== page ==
So, OK, how many 40+-save games does Jaroslav Halak have to have before he is once and for all installed as the No. 1 goaltender in Montreal?
The Habs beat the Canucks 3-2 tonight despite getting outshot something like 47-25. This is, what, the 8th or 9th win like this Halak has pulled off this season? Whatever his issues about puck-handling and giving up soft rebounds, he’s won the No. 1 job at this point, hasn’t he? What the fuck else does he have to do, cure fucking cancer?
All 7 readers of this fine blogging institution are well aware at this point that I have barely contributed anything in quite some time. Of course, some of that is due to my consistently busy schedule…but, that hasn’t changed from last year when I was blogging at a much more frequent rate. What has changed, however, is my level of apathy towards the main subjects that I have tackled here – the Montreal Canadiens and Arsenal (with the SF Giants a distant third). Let me tackle them in order from “angriest at” to “pretty OK with, actually”.
The Giants are, top to bottom, arguably the most incompetently-run franchise pound-for-pound in all of sports. Sure, they aren’t nearly as bad as the Pirates or Royals or the other usual suspects (Stephen Baldwin’d!). I believe that is what makes me more annoyed, though. If I were a Pirates or Royals fan, I’d be much more philosophical about their fortunes given that whole “being penniless” thing. Now, I’m just going to cover ground here that Only Baseball Matters already has (and done so much more thoroughly)…but it’s the wanton and willful mismanagement from the GM position on down that has turned whatever part of me was still into baseball off entirely.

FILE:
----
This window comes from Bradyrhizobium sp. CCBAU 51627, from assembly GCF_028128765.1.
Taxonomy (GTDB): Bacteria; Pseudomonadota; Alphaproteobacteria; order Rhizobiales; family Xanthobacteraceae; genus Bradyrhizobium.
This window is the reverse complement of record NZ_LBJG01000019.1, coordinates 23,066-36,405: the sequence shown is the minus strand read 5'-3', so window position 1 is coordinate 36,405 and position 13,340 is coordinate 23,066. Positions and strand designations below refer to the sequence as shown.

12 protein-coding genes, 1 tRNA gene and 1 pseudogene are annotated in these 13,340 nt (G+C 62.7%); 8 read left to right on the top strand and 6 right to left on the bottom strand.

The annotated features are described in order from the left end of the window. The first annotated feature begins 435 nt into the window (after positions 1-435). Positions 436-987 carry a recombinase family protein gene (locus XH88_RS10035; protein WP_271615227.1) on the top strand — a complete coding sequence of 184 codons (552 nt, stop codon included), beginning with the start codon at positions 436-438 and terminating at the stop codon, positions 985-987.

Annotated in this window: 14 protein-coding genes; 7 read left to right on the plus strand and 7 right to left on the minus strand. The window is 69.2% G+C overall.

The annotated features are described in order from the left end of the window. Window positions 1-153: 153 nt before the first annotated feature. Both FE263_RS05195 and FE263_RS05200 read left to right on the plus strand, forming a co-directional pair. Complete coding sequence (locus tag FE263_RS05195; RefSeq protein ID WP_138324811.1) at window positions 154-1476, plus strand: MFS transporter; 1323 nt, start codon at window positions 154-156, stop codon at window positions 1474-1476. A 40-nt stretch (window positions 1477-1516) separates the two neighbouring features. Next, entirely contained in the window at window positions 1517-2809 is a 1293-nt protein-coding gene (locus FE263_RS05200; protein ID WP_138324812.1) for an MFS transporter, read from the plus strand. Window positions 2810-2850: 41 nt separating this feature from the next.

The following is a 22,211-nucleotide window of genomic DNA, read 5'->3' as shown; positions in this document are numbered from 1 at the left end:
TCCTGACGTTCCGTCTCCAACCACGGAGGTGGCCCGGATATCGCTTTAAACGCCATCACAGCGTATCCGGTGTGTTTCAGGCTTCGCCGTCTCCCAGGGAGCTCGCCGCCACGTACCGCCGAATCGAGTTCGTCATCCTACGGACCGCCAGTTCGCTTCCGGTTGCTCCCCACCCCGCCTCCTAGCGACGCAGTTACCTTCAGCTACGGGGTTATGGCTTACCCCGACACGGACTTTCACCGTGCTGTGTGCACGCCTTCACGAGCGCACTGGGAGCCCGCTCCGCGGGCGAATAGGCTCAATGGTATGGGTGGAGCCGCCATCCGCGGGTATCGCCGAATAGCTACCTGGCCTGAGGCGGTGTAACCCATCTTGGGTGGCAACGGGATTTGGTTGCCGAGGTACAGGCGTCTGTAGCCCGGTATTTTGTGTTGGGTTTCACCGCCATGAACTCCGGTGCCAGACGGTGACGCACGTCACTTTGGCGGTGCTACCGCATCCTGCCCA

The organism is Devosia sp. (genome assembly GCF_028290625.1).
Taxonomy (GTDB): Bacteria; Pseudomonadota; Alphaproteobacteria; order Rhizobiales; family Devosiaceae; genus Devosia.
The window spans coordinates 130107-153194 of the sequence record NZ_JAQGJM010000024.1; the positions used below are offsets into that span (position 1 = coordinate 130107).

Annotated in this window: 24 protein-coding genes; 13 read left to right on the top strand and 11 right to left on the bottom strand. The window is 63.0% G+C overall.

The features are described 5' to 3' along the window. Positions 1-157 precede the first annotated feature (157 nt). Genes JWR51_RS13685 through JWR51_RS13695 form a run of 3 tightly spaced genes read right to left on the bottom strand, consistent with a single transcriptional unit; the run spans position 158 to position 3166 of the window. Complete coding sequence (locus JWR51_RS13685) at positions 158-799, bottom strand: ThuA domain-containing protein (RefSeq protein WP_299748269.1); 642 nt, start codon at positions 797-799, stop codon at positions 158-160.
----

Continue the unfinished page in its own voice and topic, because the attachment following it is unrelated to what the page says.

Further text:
Unlike other sad-sack franchises, the Giants have not been afraid to spend money. However, while intelligent teams give it their all to sign a quality player like Matt Holliday or Roy Halladay (or at least get declining-but-still-good veterans on the cheap), we’re backing up dump trucks full of money to past-it retreads like Edgar Renteria and Freddy Sanchez. I don’t have to bring up the Barry Zito contract or the Joe Nathan trade, do I?
It’s the same shit every season, going back to the Bonds years. Either we’re wasting the prime of the best hitter in the history of the game (if Brian Sabean killed off my already-flatlining baseball fandom, the hysteria and witch-huntery surrounding PEDs has exhumed the corpse and ritually burned it in the manner of a Viking funeral) with a collection of stiffs on the mound, or we’re wasting one of the most dominant rotations in baseball with a pop-gun offense and a shaky closer. WHISKEY TANGO FOXTROT, OVER.
I don’t know what the shit this guy has to do to get fired…and their recent climb back up to mediocrity has probably bought him another 5 years to operate. Great. By the time someone finally slays the beast, Timmy Lincecum will be in fucking pinstripes. It’s enough to swear me off the sport forever.
Speaking of mismanagement, the Canadiens haven’t been much better. However, I’m not quite as upset (with the Giants I’m a mushroom cloud-laying motherfucker, motherfucker – I’m the Goddamn Guns of the Navarrone…with the Habs, I’m more a race car in the red) with the bleu, blanc et rouge because it isn’t as much willful stupidity as it is a complete and utter lack of a plan with regards to putting together a coherent roster. I understand the idea behind developing your own talent, but doesn’t there have to be a plan in mind for it? Whatever you want to say about Arsene Wenger’s youth policy (and while I probably have too much patience for it at times, and I do wish he’d blend in some more top-quality experience), you have to admit that he at least has a specific end-goal in mind in terms of what the team-sheet will look like in 2012 and beyond). With the Canadiens, there are so many unanswered questions. What does Matt D’Agostini do, anyway? Is Max Pacioretty supposed to be a power forward? An energy line guy?